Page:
In view ofthe limitations ofthe prior art structures discussed above, a smaller, improved occlusion device is needed. The present invention provides such a device.

Summary ofthe Invention

It is therefore an object ofthe present invention to provide an umbrella-type septal closure device which can self-center within and over a defect.

Another object ofthe present invention is to provide an umbrella-type septal closure device that is less than twice the size ofthe defect to be closed.

It is also an object ofthe present invention to provide an umbrella-type septal closure device which can be effectively used when it is about 1.2 to about 1.8 times the size ofthe defect to be closed.

A further object ofthe present invention is to provide an umbrella-type septal closure device that will remain centered within a defect after the device has been introduced and minimize misalignment ofthe occluders relative to the defect.

These and other objects are achieved by the present invention which provides an umbrella-type septal closure device which can self-center within a defect. The device includes a proximal occluder having a plurality of arms supporting an occlusion shell, a distal occluder having a plurality of arms supporting an occlusion shell, and a centering mechanism secured to at least one ofthe proximal occluder support arms and to at least one ofthe distal occluder support arms to center the proximal and distal occluders about a defect.

Other objects, advantages, and salient features ofthe invention will become apparent from the following detailed description, which taken in conjunction with the annexed drawings, discloses the preferred embodiments ofthe present invention.

Brief Description ofthe Drawings

This invention is pointed out with particularity in the appended claims. The above and further advantages of this invention may be better understood by referring to the following description taken in conjunction with the accompanying drawings, in which:

Figure 1 is a top plan view of a first embodiment.

Figure 2 is a top plan view of an alternate version ofthe first embodiment.

Figure 3 is a top plan view of a further version ofthe first embodiment.

Figures 4 and 5 are top plan views of a second embodiment.

Figure 6 is a top plan view of a third embodiment.

Figure 7 is a cross-sectional view ofthe third embodiment.

Figure 8 is a top plan view of an alternate version ofthe third embodiment.

Figure 9 is a cross-sectional view ofthe alternate version ofthe third embodiment.

Figure 10 is a cross-sectional view of a fourth embodiment.

Figure 1 1 is a top schematic view of a septal closure device without the centering device ofthe present invention in a defect.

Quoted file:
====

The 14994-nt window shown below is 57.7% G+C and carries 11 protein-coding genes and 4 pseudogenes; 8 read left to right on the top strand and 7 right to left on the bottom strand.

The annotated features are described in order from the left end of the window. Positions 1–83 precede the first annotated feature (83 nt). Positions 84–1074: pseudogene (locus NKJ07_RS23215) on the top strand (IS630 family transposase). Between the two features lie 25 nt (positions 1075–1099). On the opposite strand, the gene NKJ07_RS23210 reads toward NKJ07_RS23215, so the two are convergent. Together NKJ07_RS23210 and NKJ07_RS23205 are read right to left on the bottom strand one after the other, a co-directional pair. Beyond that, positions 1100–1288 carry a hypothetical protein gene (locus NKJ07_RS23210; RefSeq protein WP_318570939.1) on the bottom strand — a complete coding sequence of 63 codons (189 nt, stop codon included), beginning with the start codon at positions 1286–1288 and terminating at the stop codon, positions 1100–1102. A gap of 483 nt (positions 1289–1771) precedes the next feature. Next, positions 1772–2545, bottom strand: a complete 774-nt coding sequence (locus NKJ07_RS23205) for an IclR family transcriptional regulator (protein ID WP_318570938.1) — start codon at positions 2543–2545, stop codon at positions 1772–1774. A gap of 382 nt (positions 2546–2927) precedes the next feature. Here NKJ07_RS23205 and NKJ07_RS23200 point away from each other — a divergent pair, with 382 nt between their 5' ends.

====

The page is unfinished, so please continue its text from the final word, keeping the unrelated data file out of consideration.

Figure 12 is a top schematic view ofthe septal closure device ofthe present invention centered about a defect.

Detailed Description ofthe Invention

The invention is directed to a self-centering umbrella-type septal closure device. The self-centering mechanism employed in the present invention controls the positioning ofthe septal closure device so that the device will be centered about a defect and thereby prevent the occluder members ofthe closure device from being misaligned across the defect. The centering mechanism ofthe present invention also allows for the use of umbrella-type septal closure devices that are as small as about 1.2 to about 1.8 times the size ofthe defect, thus reducing the mechanical stress levels after deployment in the atrial chambers, the risk of fracturing the support arms ofthe occluder device due to fatigue loading, and the chances for interference with other cardiac structures.

Generally, the umbrella-type self-centering septal closure device comprises a proximal occluder, a distal occluder and a centering structure secured to both the proximal occluder and the distal occluder to control the positioning ofthe proximal and distal occluders so that they are centered about a defect. The centering structure includes at least one centering member secured to the proximal and distal occluders.

Several embodiments ofthe present invention are discussed below. Each embodiment is discussed in conjunction with the same type of septal closure device, namely the umbrella-type occluder which is disclosed in U.S. Patent No. 5,425,744 owned by the assignee ofthe present invention, said patent being incorporated herein by reference. The umbrella-type occluder includes two umbrella-like occlusion members attached at a center point. Each umbrella is supported by at least three outwardly extending arms preferably having three or more resilient coils radially spaced from the center point Resilient coils are preferred because they are less likely to fracture due to fatigue loading; and they allow the occluder to be temporarily deformed in order to fit into a deployment mechanism.

When the umbrella-type occluder is used without the centering device ofthe present invention, the occluders must be accurately sized to approximately twice the diameter ofthe defect (approximately 1.8-2.8 for atrial septal defects) as measured angiographically with a sizing balloon. As shown in Fig. 11, the primary reason for sizing the occluders to about twice the size ofthe defect, is the inability ofthe occluders to center within the defect. While the umbrella-type occluder may be useful for small defects, larger defects (>20 mm.) must be closed surgically due to limitations associated with existing device sizes.